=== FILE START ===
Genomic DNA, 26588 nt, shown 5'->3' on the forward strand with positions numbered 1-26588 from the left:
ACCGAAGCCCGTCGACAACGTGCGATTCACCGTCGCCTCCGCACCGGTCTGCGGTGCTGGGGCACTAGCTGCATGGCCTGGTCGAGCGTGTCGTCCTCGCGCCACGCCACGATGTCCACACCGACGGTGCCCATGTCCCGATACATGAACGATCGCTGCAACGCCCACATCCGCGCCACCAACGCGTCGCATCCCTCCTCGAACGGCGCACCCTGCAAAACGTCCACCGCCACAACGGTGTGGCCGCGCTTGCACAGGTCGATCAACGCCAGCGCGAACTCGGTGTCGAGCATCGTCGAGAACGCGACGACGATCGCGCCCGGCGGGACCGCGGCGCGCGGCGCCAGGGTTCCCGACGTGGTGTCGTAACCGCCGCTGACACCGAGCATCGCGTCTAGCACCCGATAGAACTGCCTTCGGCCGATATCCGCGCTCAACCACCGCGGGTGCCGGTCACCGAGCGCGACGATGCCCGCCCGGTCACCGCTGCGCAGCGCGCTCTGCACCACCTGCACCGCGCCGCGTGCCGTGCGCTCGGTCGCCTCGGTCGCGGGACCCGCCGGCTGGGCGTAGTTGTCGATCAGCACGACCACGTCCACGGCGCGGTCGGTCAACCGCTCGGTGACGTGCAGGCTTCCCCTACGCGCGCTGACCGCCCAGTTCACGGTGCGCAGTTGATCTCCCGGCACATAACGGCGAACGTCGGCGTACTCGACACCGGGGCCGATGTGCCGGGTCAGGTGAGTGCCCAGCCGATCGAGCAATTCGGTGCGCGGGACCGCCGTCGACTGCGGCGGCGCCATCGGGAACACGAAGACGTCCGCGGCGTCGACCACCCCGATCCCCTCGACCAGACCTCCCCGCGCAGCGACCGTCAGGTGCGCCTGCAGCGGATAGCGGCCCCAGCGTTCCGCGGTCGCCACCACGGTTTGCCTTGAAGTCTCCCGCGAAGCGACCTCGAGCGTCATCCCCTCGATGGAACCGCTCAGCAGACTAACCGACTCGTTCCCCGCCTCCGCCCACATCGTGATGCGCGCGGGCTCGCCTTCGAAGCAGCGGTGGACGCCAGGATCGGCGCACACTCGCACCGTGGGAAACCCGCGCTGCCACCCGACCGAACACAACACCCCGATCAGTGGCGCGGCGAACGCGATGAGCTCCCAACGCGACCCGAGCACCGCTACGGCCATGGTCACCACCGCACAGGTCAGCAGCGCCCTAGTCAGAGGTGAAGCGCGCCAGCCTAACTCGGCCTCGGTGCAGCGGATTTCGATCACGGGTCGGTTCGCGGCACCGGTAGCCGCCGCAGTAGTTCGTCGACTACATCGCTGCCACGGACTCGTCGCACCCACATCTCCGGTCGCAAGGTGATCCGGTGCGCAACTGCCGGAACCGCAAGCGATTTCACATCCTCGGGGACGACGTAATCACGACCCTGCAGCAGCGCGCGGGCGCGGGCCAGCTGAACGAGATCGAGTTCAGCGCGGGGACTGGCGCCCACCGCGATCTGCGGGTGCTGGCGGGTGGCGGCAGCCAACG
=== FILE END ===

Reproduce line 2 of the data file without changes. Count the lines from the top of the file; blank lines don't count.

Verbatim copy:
ACCGAAGCCCGTCGACAACGTGCGATTCACCGTCGCCTCCGCACCGGTCTGCGGTGCTGGGGCACTAGCTGCATGGCCTGGTCGAGCGTGTCGTCCTCGCGCCACGCCACGATGTCCACACCGACGGTGCCCATGTCCCGATACATGAACGATCGCTGCAACGCCCACATCCGCGCCACCAACGCGTCGCATCCCTCCTCGAACGGCGCACCCTGCAAAACGTCCACCGCCACAACGGTGTGGCCGCGCTTGCACAGGTCGATCAACGCCAGCGCGAACTCGGTGTCGAGCATCGTCGAGAACGCGACGACGATCGCGCCCGGCGGGACCGCGGCGCGCGGCGCCAGGGTTCCCGACGTGGTGTCGTAACCGCCGCTGACACCGAGCATCGCGTCTAGCACCCGATAGAACTGCCTTCGGCCGATATCCGCGCTCAACCACCGCGGGTGCCGGTCACCGAGCGCGACGATGCCCGCCCGGTCACCGCTGCGCAGCGCGCTCTGCACCACCTGCACCGCGCCGCGTGCCGTGCGCTCGGTCGCCTCGGTCGCGGGACCCGCCGGCTGGGCGTAGTTGTCGATCAGCACGACCACGTCCACGGCGCGGTCGGTCAACCGCTCGGTGACGTGCAGGCTTCCCCTACGCGCGCTGACCGCCCAGTTCACGGTGCGCAGTTGATCTCCCGGCACATAACGGCGAACGTCGGCGTACTCGACACCGGGGCCGATGTGCCGGGTCAGGTGAGTGCCCAGCCGATCGAGCAATTCGGTGCGCGGGACCGCCGTCGACTGCGGCGGCGCCATCGGGAACACGAAGACGTCCGCGGCGTCGACCACCCCGATCCCCTCGACCAGACCTCCCCGCGCAGCGACCGTCAGGTGCGCCTGCAGCGGATAGCGGCCCCAGCGTTCCGCGGTCGCCACCACGGTTTGCCTTGAAGTCTCCCGCGAAGCGACCTCGAGCGTCATCCCCTCGATGGAACCGCTCAGCAGACTAACCGACTCGTTCCCCGCCTCCGCCCACATCGTGATGCGCGCGGGCTCGCCTTCGAAGCAGCGGTGGACGCCAGGATCGGCGCACACTCGCACCGTGGGAAACCCGCGCTGCCACCCGACCGAACACAACACCCCGATCAGTGGCGCGGCGAACGCGATGAGCTCCCAACGCGACCCGAGCACCGCTACGGCCATGGTCACCACCGCACAGGTCAGCAGCGCCCTAGTCAGAGGTGAAGCGCGCCAGCCTAACTCGGCCTCGGTGCAGCGGATTTCGATCACGGGTCGGTTCGCGGCACCGGTAGCCGCCGCAGTAGTTCGTCGACTACATCGCTGCCACGGACTCGTCGCACCCACATCTCCGGTCGCAAGGTGATCCGGTGCGCAACTGCCGGAACCGCAAGCGATTTCACATCCTCGGGGACGACGTAATCACGACCCTGCAGCAGCGCGCGGGCGCGGGCCAGCTGAACGAGATCGAGTTCAGCGCGGGGACTGGCGCCCACCGCGATCTGCGGGTGCTGGCGGGTGGCGGCAGCCAACG